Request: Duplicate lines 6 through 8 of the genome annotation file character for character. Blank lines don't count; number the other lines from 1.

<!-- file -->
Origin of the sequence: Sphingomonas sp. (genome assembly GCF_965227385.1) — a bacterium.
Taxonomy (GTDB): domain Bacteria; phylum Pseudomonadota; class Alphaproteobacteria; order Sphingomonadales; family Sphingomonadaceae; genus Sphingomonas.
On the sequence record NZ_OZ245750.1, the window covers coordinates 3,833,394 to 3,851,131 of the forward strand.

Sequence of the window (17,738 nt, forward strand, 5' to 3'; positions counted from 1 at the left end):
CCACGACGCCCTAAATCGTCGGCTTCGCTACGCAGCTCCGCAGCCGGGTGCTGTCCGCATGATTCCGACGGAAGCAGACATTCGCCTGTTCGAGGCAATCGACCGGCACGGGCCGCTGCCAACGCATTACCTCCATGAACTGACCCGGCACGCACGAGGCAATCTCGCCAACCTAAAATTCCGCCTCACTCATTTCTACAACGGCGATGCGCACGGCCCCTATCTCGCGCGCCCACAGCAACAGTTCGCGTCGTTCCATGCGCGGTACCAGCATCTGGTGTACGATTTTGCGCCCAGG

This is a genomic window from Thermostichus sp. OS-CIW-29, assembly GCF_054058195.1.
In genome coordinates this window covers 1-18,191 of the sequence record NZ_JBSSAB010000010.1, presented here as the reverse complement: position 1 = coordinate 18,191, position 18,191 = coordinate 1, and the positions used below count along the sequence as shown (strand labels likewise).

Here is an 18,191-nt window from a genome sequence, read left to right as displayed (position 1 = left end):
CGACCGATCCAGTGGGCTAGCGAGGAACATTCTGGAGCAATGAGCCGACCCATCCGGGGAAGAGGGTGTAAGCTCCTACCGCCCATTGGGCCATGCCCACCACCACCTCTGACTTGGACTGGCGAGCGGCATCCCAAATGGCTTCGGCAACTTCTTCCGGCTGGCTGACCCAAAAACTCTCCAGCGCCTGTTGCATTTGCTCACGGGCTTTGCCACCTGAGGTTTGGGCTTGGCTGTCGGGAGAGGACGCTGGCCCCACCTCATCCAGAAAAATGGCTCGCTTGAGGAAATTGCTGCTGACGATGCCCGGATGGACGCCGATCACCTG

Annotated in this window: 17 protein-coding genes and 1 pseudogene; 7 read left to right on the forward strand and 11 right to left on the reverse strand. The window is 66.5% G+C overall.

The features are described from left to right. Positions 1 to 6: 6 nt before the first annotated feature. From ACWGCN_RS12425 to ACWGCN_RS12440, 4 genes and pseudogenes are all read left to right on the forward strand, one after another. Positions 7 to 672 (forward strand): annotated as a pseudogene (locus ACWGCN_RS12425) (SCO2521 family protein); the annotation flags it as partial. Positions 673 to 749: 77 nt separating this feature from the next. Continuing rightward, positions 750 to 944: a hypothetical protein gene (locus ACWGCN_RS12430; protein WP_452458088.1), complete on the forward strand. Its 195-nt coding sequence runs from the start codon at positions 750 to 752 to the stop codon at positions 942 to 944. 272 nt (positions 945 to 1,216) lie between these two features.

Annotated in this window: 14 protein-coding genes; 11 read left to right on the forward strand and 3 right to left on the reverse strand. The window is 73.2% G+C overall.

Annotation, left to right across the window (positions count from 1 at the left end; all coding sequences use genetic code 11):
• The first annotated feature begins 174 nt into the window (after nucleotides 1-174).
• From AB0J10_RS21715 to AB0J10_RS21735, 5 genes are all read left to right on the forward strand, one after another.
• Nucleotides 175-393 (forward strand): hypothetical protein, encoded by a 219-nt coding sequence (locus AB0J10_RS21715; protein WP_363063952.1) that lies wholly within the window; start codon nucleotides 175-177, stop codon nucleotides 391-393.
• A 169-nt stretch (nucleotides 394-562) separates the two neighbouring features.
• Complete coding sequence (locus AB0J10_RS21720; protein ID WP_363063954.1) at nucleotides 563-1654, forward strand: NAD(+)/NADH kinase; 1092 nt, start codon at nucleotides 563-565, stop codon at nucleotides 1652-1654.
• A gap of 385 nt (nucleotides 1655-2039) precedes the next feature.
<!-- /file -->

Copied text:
This is a genomic window from Thermostichus sp. OS-CIW-29, assembly GCF_054058195.1.
In genome coordinates this window covers 1-18,191 of the sequence record NZ_JBSSAB010000010.1, presented here as the reverse complement: position 1 = coordinate 18,191, position 18,191 = coordinate 1, and the positions used below count along the sequence as shown (strand labels likewise).

Here is an 18,191-nt window from a genome sequence, read left to right as displayed (position 1 = left end):